We examined whether a shortened form of dialectical behavior therapy, dialectical behavior therapy for adolescents (DBT-A) is more effective than enhanced usual care (EUC) to reduce self-harm in adolescents.
This was a randomized study of 77 adolescents with recent and repetitive self-harm treated at community child and adolescent psychiatric outpatient clinics who were randomly allocated to either DBT-A or EUC. Assessments of self-harm, suicidal ideation, depression, hopelessness, and symptoms of borderline personality disorder were made at baseline and after 9, 15, and 19 weeks (end of trial period), and frequency of hospitalizations and emergency department visits over the trial period were recorded.
Treatment retention was generally good in both treatment conditions, and the use of emergency services was low. DBT-A was superior to EUC in reducing self-harm, suicidal ideation, and depressive symptoms. Effect sizes were large for treatment outcomes in patients who received DBT-A, whereas effect sizes were small for outcomes in patients receiving EUC. Total number of treatment contacts was found to be a partial mediator of the association between treatment and changes in the severity of suicidal ideation, whereas no mediation effects were found on the other outcomes or for total treatment time.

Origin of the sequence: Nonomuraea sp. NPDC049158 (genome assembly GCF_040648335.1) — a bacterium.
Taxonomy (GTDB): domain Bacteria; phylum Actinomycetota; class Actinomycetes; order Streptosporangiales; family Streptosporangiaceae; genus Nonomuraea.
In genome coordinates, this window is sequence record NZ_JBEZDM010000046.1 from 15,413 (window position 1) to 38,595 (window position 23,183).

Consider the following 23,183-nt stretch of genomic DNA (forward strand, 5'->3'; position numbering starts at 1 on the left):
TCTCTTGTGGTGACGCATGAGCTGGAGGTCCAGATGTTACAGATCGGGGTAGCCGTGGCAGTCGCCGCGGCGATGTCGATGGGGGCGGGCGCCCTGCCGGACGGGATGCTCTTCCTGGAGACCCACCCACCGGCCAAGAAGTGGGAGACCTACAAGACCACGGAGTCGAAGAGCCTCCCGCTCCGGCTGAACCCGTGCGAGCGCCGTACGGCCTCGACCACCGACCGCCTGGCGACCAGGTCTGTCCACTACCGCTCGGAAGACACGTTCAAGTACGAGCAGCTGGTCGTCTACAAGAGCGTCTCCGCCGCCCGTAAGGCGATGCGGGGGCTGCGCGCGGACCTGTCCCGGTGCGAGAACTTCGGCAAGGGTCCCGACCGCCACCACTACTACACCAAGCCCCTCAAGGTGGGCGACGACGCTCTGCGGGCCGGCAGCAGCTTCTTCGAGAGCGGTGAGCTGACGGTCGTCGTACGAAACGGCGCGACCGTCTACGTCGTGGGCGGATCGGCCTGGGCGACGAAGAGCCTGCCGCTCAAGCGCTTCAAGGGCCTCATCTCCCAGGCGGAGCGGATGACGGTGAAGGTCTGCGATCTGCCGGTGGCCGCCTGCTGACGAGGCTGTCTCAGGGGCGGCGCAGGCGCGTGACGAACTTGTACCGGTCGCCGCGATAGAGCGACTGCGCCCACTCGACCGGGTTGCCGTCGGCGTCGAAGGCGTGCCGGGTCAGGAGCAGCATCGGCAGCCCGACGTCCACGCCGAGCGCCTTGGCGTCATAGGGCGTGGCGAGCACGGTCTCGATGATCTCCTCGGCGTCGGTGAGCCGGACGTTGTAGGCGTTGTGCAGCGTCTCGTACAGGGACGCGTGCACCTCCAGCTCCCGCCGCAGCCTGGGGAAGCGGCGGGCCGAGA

DBT-A may be an effective intervention to reduce self-harm, suicidal ideation, and depression in adolescents with repetitive self-harming behavior.
Clinical trial registration information—Treatment for Adolescents With Deliberate Self Harm; http://ClinicalTrials.gov/; NCT00675129.